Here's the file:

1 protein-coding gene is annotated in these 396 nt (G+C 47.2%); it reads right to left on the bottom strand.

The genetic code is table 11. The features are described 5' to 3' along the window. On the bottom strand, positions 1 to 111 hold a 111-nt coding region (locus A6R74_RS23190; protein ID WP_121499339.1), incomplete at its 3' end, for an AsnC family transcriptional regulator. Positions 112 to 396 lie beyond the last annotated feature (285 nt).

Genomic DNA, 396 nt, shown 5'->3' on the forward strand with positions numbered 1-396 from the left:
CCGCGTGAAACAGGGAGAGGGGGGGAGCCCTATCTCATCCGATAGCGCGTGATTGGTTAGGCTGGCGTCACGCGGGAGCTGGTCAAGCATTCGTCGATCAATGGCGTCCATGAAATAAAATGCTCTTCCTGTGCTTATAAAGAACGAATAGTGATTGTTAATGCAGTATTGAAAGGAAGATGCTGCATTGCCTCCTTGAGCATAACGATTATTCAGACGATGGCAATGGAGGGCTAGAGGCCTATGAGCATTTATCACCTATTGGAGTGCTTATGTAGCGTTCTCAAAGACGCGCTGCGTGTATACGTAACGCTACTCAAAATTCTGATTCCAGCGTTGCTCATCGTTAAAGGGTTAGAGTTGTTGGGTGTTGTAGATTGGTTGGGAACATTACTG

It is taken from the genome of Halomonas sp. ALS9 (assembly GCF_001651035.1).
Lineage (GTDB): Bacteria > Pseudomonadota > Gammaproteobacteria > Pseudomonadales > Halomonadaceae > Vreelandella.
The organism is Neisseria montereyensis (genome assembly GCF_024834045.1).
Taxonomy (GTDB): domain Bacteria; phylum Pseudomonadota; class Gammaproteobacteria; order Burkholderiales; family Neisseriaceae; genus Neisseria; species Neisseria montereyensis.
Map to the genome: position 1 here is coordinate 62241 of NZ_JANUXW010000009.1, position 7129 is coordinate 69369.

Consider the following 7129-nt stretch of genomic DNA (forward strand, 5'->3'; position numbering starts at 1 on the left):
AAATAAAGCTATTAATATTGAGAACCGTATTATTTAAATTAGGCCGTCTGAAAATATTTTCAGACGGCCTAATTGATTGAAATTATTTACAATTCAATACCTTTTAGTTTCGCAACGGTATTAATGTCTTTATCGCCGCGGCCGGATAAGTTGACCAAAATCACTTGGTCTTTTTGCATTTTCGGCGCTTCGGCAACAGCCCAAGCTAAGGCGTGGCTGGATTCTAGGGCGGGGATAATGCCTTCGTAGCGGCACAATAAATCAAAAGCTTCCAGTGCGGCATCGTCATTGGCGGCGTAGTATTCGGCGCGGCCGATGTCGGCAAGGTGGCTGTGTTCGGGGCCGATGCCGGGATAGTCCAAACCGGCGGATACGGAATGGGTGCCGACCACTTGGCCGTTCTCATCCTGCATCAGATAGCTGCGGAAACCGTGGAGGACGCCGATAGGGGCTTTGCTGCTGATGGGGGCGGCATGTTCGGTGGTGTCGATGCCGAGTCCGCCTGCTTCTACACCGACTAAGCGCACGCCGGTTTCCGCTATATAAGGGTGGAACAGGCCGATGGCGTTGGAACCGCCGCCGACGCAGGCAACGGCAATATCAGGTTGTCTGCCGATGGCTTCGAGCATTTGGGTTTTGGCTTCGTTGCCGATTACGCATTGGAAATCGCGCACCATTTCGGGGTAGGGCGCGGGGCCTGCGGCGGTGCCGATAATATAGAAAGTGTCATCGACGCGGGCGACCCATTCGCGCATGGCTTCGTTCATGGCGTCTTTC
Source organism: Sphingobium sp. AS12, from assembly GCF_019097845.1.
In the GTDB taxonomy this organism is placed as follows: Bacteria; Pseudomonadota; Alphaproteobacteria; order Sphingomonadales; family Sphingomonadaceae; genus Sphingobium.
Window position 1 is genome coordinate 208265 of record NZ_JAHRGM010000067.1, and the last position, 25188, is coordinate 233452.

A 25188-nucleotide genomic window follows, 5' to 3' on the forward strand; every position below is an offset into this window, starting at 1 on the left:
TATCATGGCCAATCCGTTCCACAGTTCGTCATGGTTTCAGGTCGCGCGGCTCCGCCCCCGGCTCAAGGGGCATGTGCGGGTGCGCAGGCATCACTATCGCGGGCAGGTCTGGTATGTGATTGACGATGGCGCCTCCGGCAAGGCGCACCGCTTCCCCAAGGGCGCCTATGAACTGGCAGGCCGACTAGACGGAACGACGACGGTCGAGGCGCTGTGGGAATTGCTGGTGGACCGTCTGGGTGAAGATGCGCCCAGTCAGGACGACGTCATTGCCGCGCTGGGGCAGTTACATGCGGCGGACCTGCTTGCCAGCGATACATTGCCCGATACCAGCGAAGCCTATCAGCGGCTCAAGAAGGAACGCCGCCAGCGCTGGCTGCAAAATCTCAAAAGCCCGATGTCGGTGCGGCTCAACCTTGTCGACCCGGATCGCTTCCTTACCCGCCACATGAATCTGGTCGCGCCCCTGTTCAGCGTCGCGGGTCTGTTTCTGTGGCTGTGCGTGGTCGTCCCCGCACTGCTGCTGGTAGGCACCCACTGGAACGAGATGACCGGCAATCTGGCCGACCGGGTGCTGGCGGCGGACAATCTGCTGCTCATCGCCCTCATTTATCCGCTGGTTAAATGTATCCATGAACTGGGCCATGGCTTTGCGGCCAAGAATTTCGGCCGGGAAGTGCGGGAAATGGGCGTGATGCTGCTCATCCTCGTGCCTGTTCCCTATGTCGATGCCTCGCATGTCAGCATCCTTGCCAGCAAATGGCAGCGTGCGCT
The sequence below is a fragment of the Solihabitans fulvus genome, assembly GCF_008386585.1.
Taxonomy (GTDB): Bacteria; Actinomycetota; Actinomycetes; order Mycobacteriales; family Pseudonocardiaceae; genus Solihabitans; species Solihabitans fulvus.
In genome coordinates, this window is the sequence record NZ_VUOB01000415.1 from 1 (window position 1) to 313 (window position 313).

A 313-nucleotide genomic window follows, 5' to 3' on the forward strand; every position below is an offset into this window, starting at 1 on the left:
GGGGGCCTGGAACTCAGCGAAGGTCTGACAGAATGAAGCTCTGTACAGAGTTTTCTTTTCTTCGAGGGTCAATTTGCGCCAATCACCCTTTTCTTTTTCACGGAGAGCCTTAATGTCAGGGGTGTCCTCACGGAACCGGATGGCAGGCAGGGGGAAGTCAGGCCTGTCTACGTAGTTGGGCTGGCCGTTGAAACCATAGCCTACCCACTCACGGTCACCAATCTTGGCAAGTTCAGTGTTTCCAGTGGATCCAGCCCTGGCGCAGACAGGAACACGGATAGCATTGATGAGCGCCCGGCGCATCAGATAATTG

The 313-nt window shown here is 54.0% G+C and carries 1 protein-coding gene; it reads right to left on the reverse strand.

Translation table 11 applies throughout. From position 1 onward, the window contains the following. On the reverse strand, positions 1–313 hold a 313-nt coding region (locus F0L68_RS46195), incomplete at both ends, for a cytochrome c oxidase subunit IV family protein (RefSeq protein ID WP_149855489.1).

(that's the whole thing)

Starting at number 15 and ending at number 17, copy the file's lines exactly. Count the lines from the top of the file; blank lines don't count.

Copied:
A 25188-nucleotide genomic window follows, 5' to 3' on the forward strand; every position below is an offset into this window, starting at 1 on the left:
TATCATGGCCAATCCGTTCCACAGTTCGTCATGGTTTCAGGTCGCGCGGCTCCGCCCCCGGCTCAAGGGGCATGTGCGGGTGCGCAGGCATCACTATCGCGGGCAGGTCTGGTATGTGATTGACGATGGCGCCTCCGGCAAGGCGCACCGCTTCCCCAAGGGCGCCTATGAACTGGCAGGCCGACTAGACGGAACGACGACGGTCGAGGCGCTGTGGGAATTGCTGGTGGACCGTCTGGGTGAAGATGCGCCCAGTCAGGACGACGTCATTGCCGCGCTGGGGCAGTTACATGCGGCGGACCTGCTTGCCAGCGATACATTGCCCGATACCAGCGAAGCCTATCAGCGGCTCAAGAAGGAACGCCGCCAGCGCTGGCTGCAAAATCTCAAAAGCCCGATGTCGGTGCGGCTCAACCTTGTCGACCCGGATCGCTTCCTTACCCGCCACATGAATCTGGTCGCGCCCCTGTTCAGCGTCGCGGGTCTGTTTCTGTGGCTGTGCGTGGTCGTCCCCGCACTGCTGCTGGTAGGCACCCACTGGAACGAGATGACCGGCAATCTGGCCGACCGGGTGCTGGCGGCGGACAATCTGCTGCTCATCGCCCTCATTTATCCGCTGGTTAAATGTATCCATGAACTGGGCCATGGCTTTGCGGCCAAGAATTTCGGCCGGGAAGTGCGGGAAATGGGCGTGATGCTGCTCATCCTCGTGCCTGTTCCCTATGTCGATGCCTCGCATGTCAGCATCCTTGCCAGCAAATGGCAGCGTGCGCT
The sequence below is a fragment of the Solihabitans fulvus genome, assembly GCF_008386585.1.